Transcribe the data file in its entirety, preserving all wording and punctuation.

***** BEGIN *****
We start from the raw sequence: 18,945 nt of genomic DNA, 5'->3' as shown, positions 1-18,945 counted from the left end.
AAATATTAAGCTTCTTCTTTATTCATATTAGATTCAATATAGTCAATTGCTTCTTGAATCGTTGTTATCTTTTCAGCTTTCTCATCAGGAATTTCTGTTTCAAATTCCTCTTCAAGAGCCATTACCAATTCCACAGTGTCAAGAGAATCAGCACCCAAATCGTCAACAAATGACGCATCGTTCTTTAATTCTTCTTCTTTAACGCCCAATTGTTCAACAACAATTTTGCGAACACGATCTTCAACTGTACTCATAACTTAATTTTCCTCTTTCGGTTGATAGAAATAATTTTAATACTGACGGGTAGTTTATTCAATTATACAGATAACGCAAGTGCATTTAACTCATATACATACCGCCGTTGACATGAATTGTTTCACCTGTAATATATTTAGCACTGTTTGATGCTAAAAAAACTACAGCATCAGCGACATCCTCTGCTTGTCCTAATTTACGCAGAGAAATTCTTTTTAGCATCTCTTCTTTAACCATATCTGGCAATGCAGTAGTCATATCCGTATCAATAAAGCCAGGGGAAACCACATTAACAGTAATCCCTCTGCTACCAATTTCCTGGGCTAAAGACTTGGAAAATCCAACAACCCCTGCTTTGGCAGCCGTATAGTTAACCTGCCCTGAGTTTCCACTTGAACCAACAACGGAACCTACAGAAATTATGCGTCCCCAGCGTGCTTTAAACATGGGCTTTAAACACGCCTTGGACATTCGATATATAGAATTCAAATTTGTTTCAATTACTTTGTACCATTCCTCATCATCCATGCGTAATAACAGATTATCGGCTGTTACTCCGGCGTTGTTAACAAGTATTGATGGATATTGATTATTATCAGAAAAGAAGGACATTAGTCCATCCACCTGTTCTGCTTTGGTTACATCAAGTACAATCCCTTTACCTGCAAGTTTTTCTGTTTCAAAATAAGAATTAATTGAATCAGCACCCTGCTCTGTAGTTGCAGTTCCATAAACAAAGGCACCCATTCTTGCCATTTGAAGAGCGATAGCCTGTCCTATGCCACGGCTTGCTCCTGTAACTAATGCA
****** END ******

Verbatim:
We start from the raw sequence: 18,945 nt of genomic DNA, 5'->3' as shown, positions 1-18,945 counted from the left end.
AAATATTAAGCTTCTTCTTTATTCATATTAGATTCAATATAGTCAATTGCTTCTTGAATCGTTGTTATCTTTTCAGCTTTCTCATCAGGAATTTCTGTTTCAAATTCCTCTTCAAGAGCCATTACCAATTCCACAGTGTCAAGAGAATCAGCACCCAAATCGTCAACAAATGACGCATCGTTCTTTAATTCTTCTTCTTTAACGCCCAATTGTTCAACAACAATTTTGCGAACACGATCTTCAACTGTACTCATAACTTAATTTTCCTCTTTCGGTTGATAGAAATAATTTTAATACTGACGGGTAGTTTATTCAATTATACAGATAACGCAAGTGCATTTAACTCATATACATACCGCCGTTGACATGAATTGTTTCACCTGTAATATATTTAGCACTGTTTGATGCTAAAAAAACTACAGCATCAGCGACATCCTCTGCTTGTCCTAATTTACGCAGAGAAATTCTTTTTAGCATCTCTTCTTTAACCATATCTGGCAATGCAGTAGTCATATCCGTATCAATAAAGCCAGGGGAAACCACATTAACAGTAATCCCTCTGCTACCAATTTCCTGGGCTAAAGACTTGGAAAATCCAACAACCCCTGCTTTGGCAGCCGTATAGTTAACCTGCCCTGAGTTTCCACTTGAACCAACAACGGAACCTACAGAAATTATGCGTCCCCAGCGTGCTTTAAACATGGGCTTTAAACACGCCTTGGACATTCGATATATAGAATTCAAATTTGTTTCAATTACTTTGTACCATTCCTCATCATCCATGCGTAATAACAGATTATCGGCTGTTACTCCGGCGTTGTTAACAAGTATTGATGGATATTGATTATTATCAGAAAAGAAGGACATTAGTCCATCCACCTGTTCTGCTTTGGTTACATCAAGTACAATCCCTTTACCTGCAAGTTTTTCTGTTTCAAAATAAGAATTAATTGAATCAGCACCCTGCTCTGTAGTTGCAGTTCCATAAACAAAGGCACCCATTCTTGCCATTTGAAGAGCGATAGCCTGTCCTATGCCACGGCTTGCTCCTGTAACTAATGCA